Over 80 works by Vassily Kadinsky, on loan from the Centre Pompidou in Paris, are on show at Milano’s Palazzo Reale.
Born in Moscow in 1866, Kandinsky first moved Munich to study art in 1896, but the first world war forced him to return to Russia, where he achieved prestige, but also criticism of a form of expressionism not then appreciated by the younger artists. He returned to Germany in 1921 to take up a teaching position at Gropius’ Bauhaus.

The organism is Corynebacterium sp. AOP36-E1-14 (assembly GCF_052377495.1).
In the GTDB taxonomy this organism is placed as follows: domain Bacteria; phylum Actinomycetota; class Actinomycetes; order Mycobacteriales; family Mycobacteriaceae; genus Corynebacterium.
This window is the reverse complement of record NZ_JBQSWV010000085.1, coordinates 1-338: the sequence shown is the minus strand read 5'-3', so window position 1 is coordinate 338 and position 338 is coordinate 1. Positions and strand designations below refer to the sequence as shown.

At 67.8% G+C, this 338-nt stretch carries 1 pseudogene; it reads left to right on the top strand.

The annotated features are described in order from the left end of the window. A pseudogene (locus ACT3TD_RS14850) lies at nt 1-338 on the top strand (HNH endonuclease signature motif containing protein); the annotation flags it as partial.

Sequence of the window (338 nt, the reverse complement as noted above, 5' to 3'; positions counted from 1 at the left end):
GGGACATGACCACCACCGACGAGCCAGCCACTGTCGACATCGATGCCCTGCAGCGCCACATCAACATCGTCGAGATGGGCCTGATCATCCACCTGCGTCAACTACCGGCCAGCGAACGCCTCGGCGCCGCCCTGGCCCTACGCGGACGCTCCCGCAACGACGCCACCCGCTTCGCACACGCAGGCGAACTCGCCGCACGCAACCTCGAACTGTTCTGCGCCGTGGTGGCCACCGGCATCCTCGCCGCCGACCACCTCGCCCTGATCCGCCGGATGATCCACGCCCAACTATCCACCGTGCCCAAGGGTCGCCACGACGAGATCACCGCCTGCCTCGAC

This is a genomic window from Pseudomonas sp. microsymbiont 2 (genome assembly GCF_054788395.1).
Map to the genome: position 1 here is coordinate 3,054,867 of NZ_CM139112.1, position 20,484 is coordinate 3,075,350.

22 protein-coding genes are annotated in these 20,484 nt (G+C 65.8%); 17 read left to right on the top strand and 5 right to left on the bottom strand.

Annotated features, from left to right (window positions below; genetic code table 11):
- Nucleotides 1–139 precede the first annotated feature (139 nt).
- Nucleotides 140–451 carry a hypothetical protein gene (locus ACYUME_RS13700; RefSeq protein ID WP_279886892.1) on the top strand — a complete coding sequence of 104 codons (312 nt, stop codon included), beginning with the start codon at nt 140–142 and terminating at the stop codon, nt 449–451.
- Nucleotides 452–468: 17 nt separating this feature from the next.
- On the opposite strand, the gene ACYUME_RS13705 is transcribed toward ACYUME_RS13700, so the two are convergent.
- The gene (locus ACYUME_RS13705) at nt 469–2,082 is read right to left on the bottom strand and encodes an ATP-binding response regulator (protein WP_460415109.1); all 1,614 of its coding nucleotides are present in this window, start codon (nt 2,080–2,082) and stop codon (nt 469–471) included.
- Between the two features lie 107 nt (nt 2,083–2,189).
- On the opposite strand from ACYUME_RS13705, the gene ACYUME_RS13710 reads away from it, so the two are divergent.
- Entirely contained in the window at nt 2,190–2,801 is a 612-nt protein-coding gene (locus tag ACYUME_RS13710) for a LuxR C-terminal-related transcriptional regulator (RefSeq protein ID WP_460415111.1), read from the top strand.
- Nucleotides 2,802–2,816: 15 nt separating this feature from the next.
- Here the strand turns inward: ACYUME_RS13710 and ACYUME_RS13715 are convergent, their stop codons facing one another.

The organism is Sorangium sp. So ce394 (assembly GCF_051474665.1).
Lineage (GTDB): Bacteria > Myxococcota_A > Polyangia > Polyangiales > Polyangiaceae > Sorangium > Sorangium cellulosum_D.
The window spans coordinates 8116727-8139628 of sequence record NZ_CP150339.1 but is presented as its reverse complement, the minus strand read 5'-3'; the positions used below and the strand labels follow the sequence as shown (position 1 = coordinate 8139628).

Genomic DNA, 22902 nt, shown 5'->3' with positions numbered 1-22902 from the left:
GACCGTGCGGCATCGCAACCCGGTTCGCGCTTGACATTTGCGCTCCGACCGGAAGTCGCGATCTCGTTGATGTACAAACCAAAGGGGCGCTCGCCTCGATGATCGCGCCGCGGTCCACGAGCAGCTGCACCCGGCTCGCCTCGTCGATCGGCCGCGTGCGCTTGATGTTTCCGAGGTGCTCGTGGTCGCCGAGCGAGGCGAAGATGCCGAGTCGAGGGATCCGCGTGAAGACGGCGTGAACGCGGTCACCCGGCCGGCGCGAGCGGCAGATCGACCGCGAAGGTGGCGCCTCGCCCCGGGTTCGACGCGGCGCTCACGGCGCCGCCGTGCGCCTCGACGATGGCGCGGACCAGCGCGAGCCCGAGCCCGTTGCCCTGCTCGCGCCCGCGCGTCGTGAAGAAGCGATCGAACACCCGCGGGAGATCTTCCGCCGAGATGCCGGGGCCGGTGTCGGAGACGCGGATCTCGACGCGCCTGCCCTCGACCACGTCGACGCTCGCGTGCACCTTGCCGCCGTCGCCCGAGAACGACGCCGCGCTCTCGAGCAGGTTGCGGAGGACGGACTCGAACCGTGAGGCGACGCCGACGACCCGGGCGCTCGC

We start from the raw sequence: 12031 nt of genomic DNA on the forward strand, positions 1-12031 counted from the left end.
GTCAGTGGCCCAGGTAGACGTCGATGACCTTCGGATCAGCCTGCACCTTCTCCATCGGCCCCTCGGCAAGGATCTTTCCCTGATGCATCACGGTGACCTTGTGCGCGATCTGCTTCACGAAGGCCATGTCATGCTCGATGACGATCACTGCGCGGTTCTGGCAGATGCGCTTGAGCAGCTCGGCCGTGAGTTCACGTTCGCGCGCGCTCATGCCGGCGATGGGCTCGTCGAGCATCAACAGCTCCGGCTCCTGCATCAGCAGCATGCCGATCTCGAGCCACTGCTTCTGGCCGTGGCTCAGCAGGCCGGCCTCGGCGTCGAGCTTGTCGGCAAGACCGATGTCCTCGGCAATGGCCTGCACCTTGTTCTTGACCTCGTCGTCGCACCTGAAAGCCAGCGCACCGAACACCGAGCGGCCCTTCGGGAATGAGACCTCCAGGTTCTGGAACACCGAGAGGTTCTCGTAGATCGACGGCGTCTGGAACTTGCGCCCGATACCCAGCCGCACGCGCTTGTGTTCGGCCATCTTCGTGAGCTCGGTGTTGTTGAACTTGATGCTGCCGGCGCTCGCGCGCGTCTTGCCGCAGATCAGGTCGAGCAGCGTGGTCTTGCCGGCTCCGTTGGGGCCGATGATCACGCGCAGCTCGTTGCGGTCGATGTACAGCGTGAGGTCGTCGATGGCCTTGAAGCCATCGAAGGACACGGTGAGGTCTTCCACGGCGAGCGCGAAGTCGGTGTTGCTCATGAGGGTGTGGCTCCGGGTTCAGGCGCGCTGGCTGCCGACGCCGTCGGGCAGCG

The rise of Nazism and the dissolution of the Bauhaus caused him to move to Paris in 1933. Here his work came under the influence of his friends Jean Arp and Joan Miró. He died in Paris in 1944.
The exhibition offers Kandinsky’s works in chronological order, including such well-known paintings as The Old City (1902), Windmill (1904), Yellow, red, blue (1925). The only exception to the order is the surprise in the first room: the murals executed in Berlin for the Juryfreie Kunstaustellung, painstakingly recreated in 1977 by artist and restorer Jean Vidal from the original sketches.
The exhibition website gives full details of regular opening hours and special opening days, entrance prices for individuals, groups and school groups, and reductions.